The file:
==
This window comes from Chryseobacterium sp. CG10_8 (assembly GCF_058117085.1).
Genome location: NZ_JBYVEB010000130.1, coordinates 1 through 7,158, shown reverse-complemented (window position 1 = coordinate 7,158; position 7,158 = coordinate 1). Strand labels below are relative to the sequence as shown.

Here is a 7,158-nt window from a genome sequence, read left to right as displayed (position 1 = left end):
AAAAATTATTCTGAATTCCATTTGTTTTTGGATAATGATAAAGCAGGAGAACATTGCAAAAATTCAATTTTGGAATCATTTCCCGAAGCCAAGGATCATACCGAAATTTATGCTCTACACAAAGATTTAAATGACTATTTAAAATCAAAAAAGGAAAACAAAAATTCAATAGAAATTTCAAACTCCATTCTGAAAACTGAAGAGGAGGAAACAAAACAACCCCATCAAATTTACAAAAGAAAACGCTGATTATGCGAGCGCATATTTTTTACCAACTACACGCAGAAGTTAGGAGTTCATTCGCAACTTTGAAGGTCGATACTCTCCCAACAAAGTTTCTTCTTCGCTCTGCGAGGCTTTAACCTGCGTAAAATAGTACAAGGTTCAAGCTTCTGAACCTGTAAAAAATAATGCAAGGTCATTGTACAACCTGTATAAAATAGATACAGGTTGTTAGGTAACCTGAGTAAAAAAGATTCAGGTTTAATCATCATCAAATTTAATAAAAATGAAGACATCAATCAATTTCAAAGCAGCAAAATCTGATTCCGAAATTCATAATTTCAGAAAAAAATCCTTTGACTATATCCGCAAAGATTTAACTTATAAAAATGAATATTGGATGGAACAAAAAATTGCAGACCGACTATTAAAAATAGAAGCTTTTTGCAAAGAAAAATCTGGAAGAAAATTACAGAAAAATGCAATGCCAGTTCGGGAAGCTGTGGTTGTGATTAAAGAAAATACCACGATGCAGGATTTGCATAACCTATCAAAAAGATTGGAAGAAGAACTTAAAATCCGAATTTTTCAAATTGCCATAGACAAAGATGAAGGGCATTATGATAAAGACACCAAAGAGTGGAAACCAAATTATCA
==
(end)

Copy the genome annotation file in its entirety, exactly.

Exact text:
This window comes from Chryseobacterium sp. CG10_8 (assembly GCF_058117085.1).
Genome location: NZ_JBYVEB010000130.1, coordinates 1 through 7,158, shown reverse-complemented (window position 1 = coordinate 7,158; position 7,158 = coordinate 1). Strand labels below are relative to the sequence as shown.

Here is a 7,158-nt window from a genome sequence, read left to right as displayed (position 1 = left end):
AAAAATTATTCTGAATTCCATTTGTTTTTGGATAATGATAAAGCAGGAGAACATTGCAAAAATTCAATTTTGGAATCATTTCCCGAAGCCAAGGATCATACCGAAATTTATGCTCTACACAAAGATTTAAATGACTATTTAAAATCAAAAAAGGAAAACAAAAATTCAATAGAAATTTCAAACTCCATTCTGAAAACTGAAGAGGAGGAAACAAAACAACCCCATCAAATTTACAAAAGAAAACGCTGATTATGCGAGCGCATATTTTTTACCAACTACACGCAGAAGTTAGGAGTTCATTCGCAACTTTGAAGGTCGATACTCTCCCAACAAAGTTTCTTCTTCGCTCTGCGAGGCTTTAACCTGCGTAAAATAGTACAAGGTTCAAGCTTCTGAACCTGTAAAAAATAATGCAAGGTCATTGTACAACCTGTATAAAATAGATACAGGTTGTTAGGTAACCTGAGTAAAAAAGATTCAGGTTTAATCATCATCAAATTTAATAAAAATGAAGACATCAATCAATTTCAAAGCAGCAAAATCTGATTCCGAAATTCATAATTTCAGAAAAAAATCCTTTGACTATATCCGCAAAGATTTAACTTATAAAAATGAATATTGGATGGAACAAAAAATTGCAGACCGACTATTAAAAATAGAAGCTTTTTGCAAAGAAAAATCTGGAAGAAAATTACAGAAAAATGCAATGCCAGTTCGGGAAGCTGTGGTTGTGATTAAAGAAAATACCACGATGCAGGATTTGCATAACCTATCAAAAAGATTGGAAGAAGAACTTAAAATCCGAATTTTTCAAATTGCCATAGACAAAGATGAAGGGCATTATGATAAAGACACCAAAGAGTGGAAACCAAATTATCA